Thales gave rise to philosophy by relying on sensory experience and reason. The next philosopher in line — Heraclitus — not only trailed a different path, but ignited a chain-reaction that ran through history toppling like dominos all that man tried to erect with his reason. It all began with the problem of change and multiplicity; it all ended with my thirteen-year-old niece asking petulantly: “Why can’t I simply decide I am a boy?”
Thales was happy to explain change by finding in water a common denominator of all things. That meant water was everywhere, but appearing in different forms. Everything was water (change didn’t imply an all-out substitution), yet it wasn’t (it could change somewhat, after all). Therefore, Heraclitus concluded, everything is and isn’t at the same time: the world is full of contradictions. The Law of Identity — A is A — does not apply. The Law of Non-Contradiction — A can’t be A and non-A at the same time in the same respect— is a falsehood. My niece is right.
Like all philosophers at that time, Heraclitus wanted to find the “one in the many”, the “unity in multiplicity”, that primeval substance that underlies it all. But all he saw pervading the world was change itself, not any kind of permanent substance (he eventually picked “fire” more as a metaphor for pure motion than as a metaphysical “stuff”). The metaphysical essence of reality is change. “You can’t step in the same river twice”, he supposedly said. Everything is in flux; nothing stands still.
So, he can be considered the idol of those evaders that, unhappy with their very existence, find solace in the fact that everything changes. They confound the metaphysically given with the man-made and just await for better times, wishing they were different. But Heraclitus really meant it: you cannot step into the same river twice not only because the river has changed, but because you too have changed. Whoever stepped the first time no longer exists to step the second time — persons do not exist. Sorry.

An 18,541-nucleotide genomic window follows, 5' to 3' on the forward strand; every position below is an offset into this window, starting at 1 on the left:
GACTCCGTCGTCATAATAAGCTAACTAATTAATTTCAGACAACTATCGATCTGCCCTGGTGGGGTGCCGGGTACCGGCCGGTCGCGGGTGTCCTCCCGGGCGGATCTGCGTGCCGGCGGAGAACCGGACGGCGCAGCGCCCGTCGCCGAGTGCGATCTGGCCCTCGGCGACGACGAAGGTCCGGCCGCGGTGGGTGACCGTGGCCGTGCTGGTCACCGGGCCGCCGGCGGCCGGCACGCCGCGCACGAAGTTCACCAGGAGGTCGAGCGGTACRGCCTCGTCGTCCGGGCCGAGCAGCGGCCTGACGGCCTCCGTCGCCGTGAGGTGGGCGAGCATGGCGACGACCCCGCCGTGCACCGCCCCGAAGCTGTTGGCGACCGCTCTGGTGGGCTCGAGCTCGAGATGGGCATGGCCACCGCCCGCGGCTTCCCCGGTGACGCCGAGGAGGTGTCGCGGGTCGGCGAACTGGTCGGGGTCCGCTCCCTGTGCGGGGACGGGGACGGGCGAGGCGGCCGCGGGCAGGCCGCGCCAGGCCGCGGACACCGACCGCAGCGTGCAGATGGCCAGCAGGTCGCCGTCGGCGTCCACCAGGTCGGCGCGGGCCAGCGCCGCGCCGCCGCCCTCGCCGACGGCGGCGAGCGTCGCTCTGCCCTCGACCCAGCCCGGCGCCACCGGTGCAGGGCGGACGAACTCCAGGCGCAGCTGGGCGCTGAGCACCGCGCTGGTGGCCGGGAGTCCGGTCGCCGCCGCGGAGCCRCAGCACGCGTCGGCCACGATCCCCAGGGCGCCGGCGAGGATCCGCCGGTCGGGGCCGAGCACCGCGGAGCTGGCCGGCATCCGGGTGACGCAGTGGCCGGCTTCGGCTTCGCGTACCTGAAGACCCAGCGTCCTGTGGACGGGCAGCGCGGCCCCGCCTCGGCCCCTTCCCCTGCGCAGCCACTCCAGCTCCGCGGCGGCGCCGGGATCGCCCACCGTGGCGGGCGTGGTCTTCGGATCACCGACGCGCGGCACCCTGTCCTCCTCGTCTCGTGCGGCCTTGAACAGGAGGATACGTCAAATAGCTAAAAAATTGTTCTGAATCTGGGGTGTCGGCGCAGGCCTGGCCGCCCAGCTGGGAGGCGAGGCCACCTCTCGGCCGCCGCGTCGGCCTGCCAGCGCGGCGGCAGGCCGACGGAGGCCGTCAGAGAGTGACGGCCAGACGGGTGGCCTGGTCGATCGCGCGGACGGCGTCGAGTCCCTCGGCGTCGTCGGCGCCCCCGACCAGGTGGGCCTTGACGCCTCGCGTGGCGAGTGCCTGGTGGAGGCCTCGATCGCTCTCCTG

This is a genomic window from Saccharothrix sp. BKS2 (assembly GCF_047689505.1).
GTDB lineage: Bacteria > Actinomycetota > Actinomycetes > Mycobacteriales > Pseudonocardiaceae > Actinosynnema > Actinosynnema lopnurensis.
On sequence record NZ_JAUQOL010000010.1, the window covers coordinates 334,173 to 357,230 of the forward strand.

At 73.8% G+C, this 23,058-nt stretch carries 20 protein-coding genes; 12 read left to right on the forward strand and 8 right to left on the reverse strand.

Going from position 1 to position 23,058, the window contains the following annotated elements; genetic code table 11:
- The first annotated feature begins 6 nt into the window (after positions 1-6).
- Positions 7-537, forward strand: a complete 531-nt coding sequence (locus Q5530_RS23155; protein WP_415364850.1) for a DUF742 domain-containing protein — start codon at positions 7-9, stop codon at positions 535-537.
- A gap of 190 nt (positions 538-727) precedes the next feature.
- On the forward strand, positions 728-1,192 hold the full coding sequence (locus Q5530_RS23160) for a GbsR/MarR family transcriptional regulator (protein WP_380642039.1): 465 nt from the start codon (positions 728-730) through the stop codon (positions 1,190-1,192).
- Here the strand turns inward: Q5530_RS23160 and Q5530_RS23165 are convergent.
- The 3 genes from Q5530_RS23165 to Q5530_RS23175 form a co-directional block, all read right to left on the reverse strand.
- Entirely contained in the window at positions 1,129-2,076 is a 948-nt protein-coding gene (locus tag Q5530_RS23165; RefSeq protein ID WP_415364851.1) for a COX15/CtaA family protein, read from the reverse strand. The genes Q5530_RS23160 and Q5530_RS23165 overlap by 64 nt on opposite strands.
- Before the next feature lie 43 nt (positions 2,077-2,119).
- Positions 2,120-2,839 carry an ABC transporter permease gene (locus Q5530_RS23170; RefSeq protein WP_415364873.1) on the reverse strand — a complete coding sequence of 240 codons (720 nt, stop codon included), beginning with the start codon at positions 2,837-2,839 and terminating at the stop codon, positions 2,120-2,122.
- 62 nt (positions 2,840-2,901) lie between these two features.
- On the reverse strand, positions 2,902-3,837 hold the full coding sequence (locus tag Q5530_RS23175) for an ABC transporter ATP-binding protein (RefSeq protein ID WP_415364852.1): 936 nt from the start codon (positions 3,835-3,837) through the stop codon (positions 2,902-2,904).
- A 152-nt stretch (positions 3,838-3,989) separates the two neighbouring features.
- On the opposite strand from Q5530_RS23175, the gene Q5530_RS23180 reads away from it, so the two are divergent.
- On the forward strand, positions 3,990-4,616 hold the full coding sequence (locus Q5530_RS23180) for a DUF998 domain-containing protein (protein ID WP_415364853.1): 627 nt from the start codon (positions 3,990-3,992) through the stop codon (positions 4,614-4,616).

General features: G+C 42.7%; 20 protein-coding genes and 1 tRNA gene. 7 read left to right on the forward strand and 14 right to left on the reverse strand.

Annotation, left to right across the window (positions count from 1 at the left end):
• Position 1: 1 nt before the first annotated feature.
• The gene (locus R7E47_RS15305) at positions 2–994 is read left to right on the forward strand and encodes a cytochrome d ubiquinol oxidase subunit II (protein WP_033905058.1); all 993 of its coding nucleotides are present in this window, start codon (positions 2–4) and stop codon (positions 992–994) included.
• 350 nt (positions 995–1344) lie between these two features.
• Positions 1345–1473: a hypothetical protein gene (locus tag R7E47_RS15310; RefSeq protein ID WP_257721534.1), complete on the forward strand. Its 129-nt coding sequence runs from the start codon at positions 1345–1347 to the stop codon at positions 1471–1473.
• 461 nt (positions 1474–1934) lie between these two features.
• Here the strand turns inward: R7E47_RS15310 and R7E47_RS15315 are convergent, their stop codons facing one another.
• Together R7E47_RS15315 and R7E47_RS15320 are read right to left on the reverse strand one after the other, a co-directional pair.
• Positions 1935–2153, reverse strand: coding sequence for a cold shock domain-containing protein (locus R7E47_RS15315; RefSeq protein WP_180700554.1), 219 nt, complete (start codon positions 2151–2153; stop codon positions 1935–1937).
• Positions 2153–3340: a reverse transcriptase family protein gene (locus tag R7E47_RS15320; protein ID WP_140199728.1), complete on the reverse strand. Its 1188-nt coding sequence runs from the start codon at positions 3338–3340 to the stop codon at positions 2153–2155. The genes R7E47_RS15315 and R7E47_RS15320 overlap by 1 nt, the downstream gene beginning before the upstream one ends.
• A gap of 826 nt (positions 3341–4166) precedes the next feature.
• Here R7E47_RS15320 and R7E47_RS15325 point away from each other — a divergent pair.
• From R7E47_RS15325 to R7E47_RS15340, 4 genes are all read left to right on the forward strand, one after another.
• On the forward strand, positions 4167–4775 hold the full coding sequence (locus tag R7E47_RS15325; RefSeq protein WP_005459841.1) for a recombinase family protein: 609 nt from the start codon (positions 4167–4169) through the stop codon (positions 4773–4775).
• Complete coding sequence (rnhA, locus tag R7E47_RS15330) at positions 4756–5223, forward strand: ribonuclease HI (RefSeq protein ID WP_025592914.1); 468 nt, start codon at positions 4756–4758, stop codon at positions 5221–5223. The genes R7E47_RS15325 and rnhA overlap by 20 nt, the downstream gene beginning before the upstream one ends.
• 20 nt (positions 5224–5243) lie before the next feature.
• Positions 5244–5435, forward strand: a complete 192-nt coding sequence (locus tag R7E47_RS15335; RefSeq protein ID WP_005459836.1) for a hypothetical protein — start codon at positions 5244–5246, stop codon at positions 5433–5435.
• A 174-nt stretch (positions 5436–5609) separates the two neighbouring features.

Heraclitus’ real legacy, though, was his conclusion from the premisse that all is changing all the time: that the senses are invalid. We see a lot that is motionless, unchanging. That is undeniable. But, at the same time, that cannot be; we must be deceived. We can only know reality through reason, he tacitly said. Heraclitus, therefore, is the father of Rationalism. But even more important, he is the father of Dualism, because now two different realms coexist: reality and appearance.
The end-result of Heraclitean influence across the millennia is the blatant relativism so prevalent today, the idea that there are no absolutes, that everything is relative. What I want most from my philosophical escapades is to show how wrong that is. I see absolute truths all around me in combat, in death, in life — what happens after I press the trigger is always an absolute.
However, I can’t wish that my niece go into combat. And I still need to answer her.
1. Soon after Thales, Anaximander and Anaximenes (the other two philosophers of the Milesian school) basically proposed a rehash of his monistic metaphysics where only the primordial substance would be different, without great innovations or lasting influences. I think that is the reason why Leonard Peikoff simply ignored them in his course.